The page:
On Thursday night Houthi fighters attacked the state television headquarters in Sanaa.
"The Houthi group is continuing to shell the television building with all kinds of weapons until this moment," the channel said on Friday morning.
As fighting intensified, foreign airlines suspended flights to the Sanaa.


"Arab and foreign airlines have decided to suspend their flights to Sanaa for 24 hours because of developments in the capital," the Civil Aviation Authority said in a statement on state news agency Saba.


The measures could be extended depending on the security situation, the statement added.

update : 9/20/2014






Post by Middle East Monitor.



















11/20/2013

12 killed in soldiers’ bus rammed by #Sinai suicide car bomber #Egypt

A suicide bomber rammed his explosive-laden car into one of two buses carrying off-duty soldiers in Egypt’s turbulent northern Sinai region, killing 10 and seriously wounding 35, military officials said.

They said the bomber struck as the buses travelled between the border town of Rafah and the coastal city of el-Arish. The explosion damaged bothvehicles. The 10 victims were the bus’s driver, three members of a security detail and six of the off-duty soldiers, according to a statement by Colonel Mohammed Ahmed Ali, a military spokesman.
“The precious blood of our sons strengthens our resolve to cleanse Egypt and shield its sons from violence and treacherous terrorism,” he wrote on his Facebook page.
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The wounded were being treated in military hospitals, he said.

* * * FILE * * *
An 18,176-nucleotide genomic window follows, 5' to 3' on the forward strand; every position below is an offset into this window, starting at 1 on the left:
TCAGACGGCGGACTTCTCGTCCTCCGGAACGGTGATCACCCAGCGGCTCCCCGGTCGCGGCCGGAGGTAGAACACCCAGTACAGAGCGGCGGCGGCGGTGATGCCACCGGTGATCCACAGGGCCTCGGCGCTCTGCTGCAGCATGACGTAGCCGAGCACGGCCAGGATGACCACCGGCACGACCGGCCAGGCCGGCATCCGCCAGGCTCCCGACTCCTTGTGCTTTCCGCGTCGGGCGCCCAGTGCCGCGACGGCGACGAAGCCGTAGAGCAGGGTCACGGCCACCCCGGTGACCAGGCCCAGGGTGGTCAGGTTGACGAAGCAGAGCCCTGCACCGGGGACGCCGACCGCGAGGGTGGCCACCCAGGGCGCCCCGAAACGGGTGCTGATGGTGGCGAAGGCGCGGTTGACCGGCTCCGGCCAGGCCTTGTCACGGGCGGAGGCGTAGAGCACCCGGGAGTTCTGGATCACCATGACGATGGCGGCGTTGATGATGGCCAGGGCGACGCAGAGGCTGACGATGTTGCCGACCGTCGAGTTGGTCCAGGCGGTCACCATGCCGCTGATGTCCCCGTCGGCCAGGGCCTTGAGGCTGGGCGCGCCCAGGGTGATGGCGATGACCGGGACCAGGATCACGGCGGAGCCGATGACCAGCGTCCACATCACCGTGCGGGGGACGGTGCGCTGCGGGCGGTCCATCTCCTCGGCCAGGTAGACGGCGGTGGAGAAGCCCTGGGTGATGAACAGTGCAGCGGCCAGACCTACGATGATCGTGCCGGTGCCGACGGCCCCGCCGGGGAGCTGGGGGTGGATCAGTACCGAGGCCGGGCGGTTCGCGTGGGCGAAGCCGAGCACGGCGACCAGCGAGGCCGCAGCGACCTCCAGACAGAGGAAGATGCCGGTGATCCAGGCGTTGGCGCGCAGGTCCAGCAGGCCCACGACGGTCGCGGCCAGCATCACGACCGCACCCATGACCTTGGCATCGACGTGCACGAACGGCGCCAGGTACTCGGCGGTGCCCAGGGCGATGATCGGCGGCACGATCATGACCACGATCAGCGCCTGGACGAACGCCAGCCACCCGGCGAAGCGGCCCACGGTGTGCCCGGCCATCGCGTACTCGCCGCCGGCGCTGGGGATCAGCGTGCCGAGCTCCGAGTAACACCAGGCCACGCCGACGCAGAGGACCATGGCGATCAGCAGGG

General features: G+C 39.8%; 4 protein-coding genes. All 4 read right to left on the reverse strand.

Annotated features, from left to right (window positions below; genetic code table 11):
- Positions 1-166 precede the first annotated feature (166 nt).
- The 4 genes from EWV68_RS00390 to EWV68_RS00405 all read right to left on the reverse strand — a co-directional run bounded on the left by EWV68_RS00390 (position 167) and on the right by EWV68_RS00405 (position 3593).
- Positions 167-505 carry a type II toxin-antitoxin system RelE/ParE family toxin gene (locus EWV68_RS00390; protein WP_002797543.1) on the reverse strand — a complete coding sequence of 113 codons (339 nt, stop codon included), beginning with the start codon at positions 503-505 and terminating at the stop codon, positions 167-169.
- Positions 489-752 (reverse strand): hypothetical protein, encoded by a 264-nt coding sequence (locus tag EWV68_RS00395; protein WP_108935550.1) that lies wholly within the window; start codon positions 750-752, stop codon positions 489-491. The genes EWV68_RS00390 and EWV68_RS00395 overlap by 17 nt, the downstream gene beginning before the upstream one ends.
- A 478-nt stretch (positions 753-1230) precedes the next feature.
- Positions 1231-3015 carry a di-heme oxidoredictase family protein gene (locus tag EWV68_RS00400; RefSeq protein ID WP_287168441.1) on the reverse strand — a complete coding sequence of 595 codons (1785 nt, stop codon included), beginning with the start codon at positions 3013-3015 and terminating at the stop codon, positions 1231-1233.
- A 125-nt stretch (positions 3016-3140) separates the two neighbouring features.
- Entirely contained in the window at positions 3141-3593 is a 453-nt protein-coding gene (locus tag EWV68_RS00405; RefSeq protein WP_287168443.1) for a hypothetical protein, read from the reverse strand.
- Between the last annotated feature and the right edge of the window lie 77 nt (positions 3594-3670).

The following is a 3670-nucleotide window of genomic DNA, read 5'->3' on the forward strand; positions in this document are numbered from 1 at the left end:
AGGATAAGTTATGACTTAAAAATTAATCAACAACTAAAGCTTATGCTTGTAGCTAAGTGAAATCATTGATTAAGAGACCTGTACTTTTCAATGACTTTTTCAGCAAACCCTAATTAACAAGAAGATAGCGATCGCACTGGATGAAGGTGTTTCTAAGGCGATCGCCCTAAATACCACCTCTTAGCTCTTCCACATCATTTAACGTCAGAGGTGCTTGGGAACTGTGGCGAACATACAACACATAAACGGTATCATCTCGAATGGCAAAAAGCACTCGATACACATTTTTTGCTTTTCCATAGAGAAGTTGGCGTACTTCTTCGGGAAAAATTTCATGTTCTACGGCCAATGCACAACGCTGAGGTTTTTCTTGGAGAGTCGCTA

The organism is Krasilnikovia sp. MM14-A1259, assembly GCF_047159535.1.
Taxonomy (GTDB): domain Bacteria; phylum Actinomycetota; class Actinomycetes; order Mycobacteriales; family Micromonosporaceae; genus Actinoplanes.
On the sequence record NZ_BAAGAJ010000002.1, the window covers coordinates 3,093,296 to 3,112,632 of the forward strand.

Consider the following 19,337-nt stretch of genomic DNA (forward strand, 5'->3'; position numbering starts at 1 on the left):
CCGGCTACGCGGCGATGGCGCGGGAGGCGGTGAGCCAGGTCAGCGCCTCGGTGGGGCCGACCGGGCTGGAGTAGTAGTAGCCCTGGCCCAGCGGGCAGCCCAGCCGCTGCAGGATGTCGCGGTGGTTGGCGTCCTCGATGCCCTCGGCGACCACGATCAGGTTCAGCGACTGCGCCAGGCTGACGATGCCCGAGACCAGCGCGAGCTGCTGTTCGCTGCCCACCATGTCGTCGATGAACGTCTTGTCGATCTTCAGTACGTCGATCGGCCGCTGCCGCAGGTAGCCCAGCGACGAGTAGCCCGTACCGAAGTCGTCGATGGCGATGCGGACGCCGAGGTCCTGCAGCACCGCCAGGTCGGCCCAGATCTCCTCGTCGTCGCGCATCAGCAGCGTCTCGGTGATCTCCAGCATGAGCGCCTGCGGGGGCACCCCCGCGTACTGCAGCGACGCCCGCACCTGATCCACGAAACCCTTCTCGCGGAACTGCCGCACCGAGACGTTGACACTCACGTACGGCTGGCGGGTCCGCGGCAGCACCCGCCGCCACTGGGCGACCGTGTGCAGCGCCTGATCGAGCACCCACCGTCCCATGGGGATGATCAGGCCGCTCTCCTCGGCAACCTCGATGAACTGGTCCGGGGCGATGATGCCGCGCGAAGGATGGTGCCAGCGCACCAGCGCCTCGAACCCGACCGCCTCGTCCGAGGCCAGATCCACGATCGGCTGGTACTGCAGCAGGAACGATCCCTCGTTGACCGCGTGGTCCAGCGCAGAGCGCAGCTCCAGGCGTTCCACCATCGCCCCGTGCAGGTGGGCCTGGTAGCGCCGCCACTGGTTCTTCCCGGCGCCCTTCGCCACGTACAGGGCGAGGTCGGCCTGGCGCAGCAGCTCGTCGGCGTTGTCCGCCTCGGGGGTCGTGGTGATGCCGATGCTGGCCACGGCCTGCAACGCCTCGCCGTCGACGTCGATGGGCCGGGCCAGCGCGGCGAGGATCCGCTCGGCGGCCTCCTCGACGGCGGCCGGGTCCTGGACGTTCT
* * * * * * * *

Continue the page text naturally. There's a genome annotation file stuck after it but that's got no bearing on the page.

The soldiers belong to the 2nd Field Army, which is doing most of the fighting against Islamic militants waging an insurgency against security forces in Sinai. The buses were on their way to Cairo, the officials said.
The northern Sinai region, which borders Gaza and Israel, has been restless for years, but attacks have grown more frequent and deadlier since Islamist President Mohammed Morsi was ousted in July.
There was no immediate claim of responsibility for the attack, but suicide car bombings are a signature method by militant groups linked to or inspired by al-Qaida. It was the latest in a series of similar attacks targeting army and police facilities and checkpoints. In August, gunmen pulled 25 police conscripts off minibuses in the Sinai and shot them dead by the side of the main road linking Rafah to el-Arish.
Northern Sinai’s violence occasionally has spilled over into cities in the southern part of the peninsula as well as mainland Egypt, targeting police, soldiers and politicians. In September, the Interior Minister, who is in charge of the police, survived an assassination attempt by a suicide carbomber. Earlier this week, a senior security officer who monitors Islamist groups, including Mr Morsi’s Muslim Brotherhood, was shot dead as he drove in Cairo’s eastern Nasr City district.